FLA. DEPARTMENT TO PICK INVESTIGATOR FOR METLIFE'S INTERNAL SALES PROBE

FLA. DEPARTMENT TO PICK INVESTIGATOR FOR METLIFE'S INTERNAL SALES PROBE

Metropolitan Life Insurance Co. has agreed to allow Florida Insurance Commissioner Tom Gallagher to pick a third-party investigator to lead the company's probe into questionable sales tactics.

"In essence, they are allowing the Department of Insurance to take over their internal investigation," said Mr. Gallagher's spokeswoman Jill Chamberlin.Mr. Gallagher, who met with MetLife executives in New York on Wednesday, has accused the company's salespeople in Tampa of misrepresenting high- commission whole life policies as retirement plans or annuities and selling them to nurses and other health-care professionals nationwide.

Any further action taken by the state would be withheld until the third- party investigator issues a report, expected to be in about a month, state and company officials said.

MetLife, which acknowledged some policyholders may have been misled, has volunteered to refund premiums to the 18,000 people who bought insurance from that office. And it has ordered its national sales force to stop soliciting nurses and other health care professionals while the investigation continues.

"We're concerned others may have emulated this practice at other offices," said company spokesman Charles Sahner, who acknowledged insurance departments in Pennsylvania, Texas and North Carolina have contacted the company after receiving similar complaints.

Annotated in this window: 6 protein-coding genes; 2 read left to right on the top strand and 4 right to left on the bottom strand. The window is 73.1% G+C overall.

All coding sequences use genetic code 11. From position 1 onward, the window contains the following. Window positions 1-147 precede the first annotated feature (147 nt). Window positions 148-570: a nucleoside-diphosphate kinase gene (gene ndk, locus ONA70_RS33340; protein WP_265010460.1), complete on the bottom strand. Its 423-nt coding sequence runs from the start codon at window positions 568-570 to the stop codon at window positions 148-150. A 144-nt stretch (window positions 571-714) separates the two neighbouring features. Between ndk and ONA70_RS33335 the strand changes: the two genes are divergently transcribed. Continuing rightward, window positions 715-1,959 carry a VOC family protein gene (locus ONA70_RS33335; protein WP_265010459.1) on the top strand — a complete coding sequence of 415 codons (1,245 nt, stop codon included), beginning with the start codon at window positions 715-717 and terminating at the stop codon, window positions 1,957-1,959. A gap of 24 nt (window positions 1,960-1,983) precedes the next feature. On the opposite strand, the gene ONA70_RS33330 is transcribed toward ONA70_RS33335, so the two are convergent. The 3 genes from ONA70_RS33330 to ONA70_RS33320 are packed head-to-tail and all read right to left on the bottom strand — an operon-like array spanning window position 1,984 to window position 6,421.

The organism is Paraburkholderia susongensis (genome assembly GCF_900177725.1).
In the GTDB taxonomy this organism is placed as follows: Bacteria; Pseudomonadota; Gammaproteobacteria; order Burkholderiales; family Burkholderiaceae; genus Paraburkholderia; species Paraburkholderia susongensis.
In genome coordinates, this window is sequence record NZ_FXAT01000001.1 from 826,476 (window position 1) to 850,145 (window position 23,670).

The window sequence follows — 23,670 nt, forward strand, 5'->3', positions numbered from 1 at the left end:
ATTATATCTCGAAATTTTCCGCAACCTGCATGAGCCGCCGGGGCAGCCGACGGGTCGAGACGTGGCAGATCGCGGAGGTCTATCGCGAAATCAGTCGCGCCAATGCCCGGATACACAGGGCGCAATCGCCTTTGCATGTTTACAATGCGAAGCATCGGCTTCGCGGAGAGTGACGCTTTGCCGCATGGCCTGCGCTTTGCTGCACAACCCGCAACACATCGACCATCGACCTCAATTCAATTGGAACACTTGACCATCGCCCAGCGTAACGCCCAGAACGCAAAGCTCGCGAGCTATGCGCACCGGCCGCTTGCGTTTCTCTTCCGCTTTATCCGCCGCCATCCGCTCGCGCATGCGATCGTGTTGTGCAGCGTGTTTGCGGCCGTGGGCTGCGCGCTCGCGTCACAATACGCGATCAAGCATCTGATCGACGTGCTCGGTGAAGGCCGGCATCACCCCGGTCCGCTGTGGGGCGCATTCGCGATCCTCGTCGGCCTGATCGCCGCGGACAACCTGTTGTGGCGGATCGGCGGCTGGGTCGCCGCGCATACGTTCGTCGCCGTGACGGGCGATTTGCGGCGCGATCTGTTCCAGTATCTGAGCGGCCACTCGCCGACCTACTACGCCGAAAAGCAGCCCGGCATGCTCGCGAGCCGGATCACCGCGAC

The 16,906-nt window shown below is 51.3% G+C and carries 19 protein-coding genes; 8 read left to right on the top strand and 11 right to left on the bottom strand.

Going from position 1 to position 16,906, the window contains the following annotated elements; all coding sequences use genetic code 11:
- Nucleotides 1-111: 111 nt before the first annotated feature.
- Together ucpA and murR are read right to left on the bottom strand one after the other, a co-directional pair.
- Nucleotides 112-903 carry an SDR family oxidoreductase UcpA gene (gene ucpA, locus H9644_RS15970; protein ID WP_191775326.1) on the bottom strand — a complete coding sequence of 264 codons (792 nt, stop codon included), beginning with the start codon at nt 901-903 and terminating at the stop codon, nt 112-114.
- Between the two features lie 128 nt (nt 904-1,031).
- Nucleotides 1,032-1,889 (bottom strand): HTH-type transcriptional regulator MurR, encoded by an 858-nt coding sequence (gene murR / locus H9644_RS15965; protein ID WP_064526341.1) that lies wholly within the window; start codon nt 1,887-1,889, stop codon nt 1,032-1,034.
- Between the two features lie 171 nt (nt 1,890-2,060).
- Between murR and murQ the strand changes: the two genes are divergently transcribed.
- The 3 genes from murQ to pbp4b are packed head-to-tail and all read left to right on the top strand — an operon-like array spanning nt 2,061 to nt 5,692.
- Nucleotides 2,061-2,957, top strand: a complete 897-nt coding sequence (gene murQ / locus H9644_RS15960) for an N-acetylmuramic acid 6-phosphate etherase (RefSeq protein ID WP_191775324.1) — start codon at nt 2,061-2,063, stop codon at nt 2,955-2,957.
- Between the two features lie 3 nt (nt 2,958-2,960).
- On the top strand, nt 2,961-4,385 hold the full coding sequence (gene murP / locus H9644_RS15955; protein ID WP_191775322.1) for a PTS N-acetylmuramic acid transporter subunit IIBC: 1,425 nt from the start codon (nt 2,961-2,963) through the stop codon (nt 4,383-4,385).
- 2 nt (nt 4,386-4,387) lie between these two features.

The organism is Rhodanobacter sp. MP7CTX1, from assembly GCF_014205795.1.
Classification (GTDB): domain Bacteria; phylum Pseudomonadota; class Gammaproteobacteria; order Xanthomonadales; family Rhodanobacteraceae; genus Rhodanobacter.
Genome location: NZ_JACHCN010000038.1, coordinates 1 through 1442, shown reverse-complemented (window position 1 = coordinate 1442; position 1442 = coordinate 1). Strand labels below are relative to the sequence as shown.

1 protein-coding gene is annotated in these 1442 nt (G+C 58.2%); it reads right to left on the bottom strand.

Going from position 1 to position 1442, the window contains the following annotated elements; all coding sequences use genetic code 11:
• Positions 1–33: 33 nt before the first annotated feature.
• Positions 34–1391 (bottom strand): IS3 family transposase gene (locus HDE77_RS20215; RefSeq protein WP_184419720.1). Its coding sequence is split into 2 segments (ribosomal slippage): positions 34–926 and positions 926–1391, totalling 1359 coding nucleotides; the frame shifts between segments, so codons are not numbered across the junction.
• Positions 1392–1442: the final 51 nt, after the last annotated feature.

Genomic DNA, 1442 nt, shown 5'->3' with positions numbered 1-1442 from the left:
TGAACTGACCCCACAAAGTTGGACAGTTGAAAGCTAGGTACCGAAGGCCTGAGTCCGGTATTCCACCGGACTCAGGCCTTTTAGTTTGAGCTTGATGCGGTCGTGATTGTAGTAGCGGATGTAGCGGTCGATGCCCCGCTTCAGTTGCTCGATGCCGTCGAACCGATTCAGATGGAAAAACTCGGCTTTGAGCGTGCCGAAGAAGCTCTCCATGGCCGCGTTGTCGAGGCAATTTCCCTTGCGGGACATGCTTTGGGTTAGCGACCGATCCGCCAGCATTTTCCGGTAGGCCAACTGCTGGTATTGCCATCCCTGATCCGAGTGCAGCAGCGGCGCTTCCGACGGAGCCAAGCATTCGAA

"We sell trust, integrity. We sell a promise to people," Mr. Sahner said. ''We don't want anybody hurt financially. If people bought a whole life policy, they have a good product. But we want to make sure it was the product they intended to buy."

Mr. Gallagher has accused two MetLife managers in Tampa of forcing their 100 or so salespeople to misrepresent the policies - and themselves - or lose their jobs. He also said the company did nothing to stop it.

According to the insurance department, agents in the office selling life insurance to nurses were instructed to call themselves "nursing specialists" and use the word "deposit" instead of "premium."

In an official order, Mr. Gallagher has asked MetLife why he should not rescind or suspend its license to do business in Florida or discipline the company in another way.

MetLife had already announced it would send one of its senior executives to Tampa and hire two outside law firms to assist in the probe.

"We take this all very seriously," Mr. Sahner said. "If in fact these do prove to be true, we will take vigorous action."